When is a photograph not a photograph? Well over the years there have been stories that some famous images were fake. People thought that with the arrival of digital images that there would be a lot more correction going on. But where is the line between correction and fake drawn?
In doing some research for this exercise, I looked at one of the most famous incidents involving a fake image,that of the Cottingley Fairies. Images taken by two girls in 1917, long before digital images arrived!
It was not until 1983 that the girls admitted that the most images were fakes. We are now nearly 100 years further forward and the DSLR cameras today are nothing like the ones that the little girls used but fakes can still be made
(See the Case of the Cottingley Fairies by Joe Cooper, isbn 978-0671010263)
No so long ago Brian Walski, a staff photographer at the LA Times lost his job after an image that he produced, that was shown on page 1 of the paper, turned out to two images mixed together. :-
Some say he made a mistake, others say he was improving the image. I suppose he did take all of the images. An interesting comment was made by another photographer who stated that he had never taken images in a war zone, so he would not condemn Mr Walski.
Above are clearly corrections to the image as a whole, but what about removing small faults. Is it still a true image? Cropping , turning things around, improving colour and tone they are all adjustments to what the photographer saw through the lens.
One of the images I have previously used in my course work was criticised by a judge in a photographic competition, Here you can see the points that he made.
He said the yellow brick should have been removed and that the wall behind the girls arms is too close in colour to her coat? But this is the image that I saw.
On the other end of the correction scale is the removal of say dust spots from an image and this is what I have been asked to do, this is an image of the London Skyline.
Dust / hair marked
As you can see there is still some work to do, especially where the colour of the sky changes, but the image is much cleaner. (After taking this image my camera was taken to fixation to have the lens cleaned!)
For the second part of this exercise I had to find an image that I had previously taken that had Lens flare.
I firstly had a look into what lens flare is:-
Well it appears that it is unwanted light reflecting through the lenses in a DSLR, this cause a pattern that can be seen in the image. On a DSLR you can reduce it by not shooting into the sun and by using a lens hood.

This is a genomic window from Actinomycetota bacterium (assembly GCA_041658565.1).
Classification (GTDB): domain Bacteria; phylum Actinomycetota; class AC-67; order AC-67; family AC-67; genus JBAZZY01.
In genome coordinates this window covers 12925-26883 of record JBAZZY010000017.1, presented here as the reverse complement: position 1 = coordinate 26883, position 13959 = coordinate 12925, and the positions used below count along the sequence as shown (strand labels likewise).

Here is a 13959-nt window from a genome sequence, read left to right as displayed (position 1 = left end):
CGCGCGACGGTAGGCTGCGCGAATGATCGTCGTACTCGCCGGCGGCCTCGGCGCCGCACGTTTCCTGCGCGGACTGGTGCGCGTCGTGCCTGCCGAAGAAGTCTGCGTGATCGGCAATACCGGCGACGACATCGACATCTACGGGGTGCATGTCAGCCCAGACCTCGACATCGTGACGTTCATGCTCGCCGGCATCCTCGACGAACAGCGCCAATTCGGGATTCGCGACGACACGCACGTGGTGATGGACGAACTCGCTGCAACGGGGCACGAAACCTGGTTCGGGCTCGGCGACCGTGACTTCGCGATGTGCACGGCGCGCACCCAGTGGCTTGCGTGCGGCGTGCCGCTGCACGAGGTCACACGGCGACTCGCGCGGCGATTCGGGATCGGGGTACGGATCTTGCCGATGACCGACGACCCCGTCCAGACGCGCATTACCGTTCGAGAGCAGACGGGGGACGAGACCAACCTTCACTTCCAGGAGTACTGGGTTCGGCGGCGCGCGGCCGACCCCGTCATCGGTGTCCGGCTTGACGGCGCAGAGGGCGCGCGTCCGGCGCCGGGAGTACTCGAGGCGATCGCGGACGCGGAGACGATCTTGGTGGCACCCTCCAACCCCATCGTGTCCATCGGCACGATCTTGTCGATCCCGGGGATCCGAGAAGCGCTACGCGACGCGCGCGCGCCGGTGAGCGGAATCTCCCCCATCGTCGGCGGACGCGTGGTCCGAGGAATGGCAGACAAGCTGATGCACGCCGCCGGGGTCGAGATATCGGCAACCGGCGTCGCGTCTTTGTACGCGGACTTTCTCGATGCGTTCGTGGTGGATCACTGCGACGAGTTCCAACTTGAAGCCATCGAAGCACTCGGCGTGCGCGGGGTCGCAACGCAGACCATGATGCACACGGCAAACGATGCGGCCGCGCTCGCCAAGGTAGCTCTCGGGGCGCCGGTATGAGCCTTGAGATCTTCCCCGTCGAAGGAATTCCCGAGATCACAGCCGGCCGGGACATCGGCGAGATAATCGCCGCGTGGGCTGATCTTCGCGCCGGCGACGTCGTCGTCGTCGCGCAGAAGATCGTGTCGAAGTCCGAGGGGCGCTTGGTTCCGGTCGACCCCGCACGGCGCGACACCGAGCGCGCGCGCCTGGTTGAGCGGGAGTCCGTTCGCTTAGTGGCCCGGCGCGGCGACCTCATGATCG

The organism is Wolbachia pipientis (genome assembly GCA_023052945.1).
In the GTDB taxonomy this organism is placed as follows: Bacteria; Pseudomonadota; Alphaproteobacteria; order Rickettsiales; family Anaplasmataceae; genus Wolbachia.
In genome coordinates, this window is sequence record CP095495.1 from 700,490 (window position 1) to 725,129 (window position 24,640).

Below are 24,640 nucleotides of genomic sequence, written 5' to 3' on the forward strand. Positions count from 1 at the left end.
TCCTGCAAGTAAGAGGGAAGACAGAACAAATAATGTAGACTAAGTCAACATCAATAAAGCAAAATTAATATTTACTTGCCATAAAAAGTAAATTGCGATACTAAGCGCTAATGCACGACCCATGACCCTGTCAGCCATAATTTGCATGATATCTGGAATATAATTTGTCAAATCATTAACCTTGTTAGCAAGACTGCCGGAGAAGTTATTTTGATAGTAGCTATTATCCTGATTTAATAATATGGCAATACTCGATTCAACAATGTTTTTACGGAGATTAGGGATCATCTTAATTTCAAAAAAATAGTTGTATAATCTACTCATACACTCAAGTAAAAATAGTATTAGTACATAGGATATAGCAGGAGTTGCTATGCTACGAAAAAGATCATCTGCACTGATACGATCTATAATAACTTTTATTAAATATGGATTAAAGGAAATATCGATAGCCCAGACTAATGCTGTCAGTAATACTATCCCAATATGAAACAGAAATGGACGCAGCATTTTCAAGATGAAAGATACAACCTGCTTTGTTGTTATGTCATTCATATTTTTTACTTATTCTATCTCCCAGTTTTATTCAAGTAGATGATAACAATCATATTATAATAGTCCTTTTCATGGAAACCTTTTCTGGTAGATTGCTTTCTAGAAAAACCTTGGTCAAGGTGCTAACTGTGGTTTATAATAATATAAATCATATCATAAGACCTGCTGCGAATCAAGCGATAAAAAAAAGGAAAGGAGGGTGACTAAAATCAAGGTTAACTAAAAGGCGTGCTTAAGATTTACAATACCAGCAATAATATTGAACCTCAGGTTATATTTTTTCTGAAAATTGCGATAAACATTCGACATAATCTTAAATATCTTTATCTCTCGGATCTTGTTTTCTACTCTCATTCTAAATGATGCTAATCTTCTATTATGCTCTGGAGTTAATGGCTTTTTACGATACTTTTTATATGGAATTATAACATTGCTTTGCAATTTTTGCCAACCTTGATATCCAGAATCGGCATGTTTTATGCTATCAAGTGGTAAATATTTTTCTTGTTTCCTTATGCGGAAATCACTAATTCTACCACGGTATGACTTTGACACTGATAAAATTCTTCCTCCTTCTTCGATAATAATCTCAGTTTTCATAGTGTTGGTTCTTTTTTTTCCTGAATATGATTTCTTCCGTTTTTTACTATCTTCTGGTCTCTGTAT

According to Michael Freeman (Photo School,(isbn 0-333-34289-5) Glossary of terms, it is “Non-image formatting light which degrades the quality of an image , because of scattering and reflection”
Here is an example of an image that contains lens flare.
Yon can see the unwanted circles in the image. One thing I did find interesting is that some photographers like to add lens flare into their images, so it is not always a bad thing.
I took this image for a previous exercise. The sun was shining through the front window and has left these marks on the image.
You can see the small circles in the red paint on there right side of the chair. They are all travelling in the same direction of the sun, they also have a completely different appearance from the dust spots above.
Again I have been asked to try and remove them from this image to improve it.
You can see that the last image has a vastly reduced amount of lens flare and I think with a little more skill/practice I should be able to get rid of more of it.
I used The Adobe Photoshop Lightroom 3 book by Scott Kelby to assist me with this exercise. (isbn 13:978-0-321-70091-9)
This was another interesting exercise, it really makes you that ink about what you are doing to your images and if it is right. There will be people on both sides of the fence and people sitting on it in relation to the ethics of altering images. I’m not sure at the moment. I try not to change too much, but there may come a day when, if working for a customer, that I am expected to do so.
Looking at the course notes further interesting exercises are ahead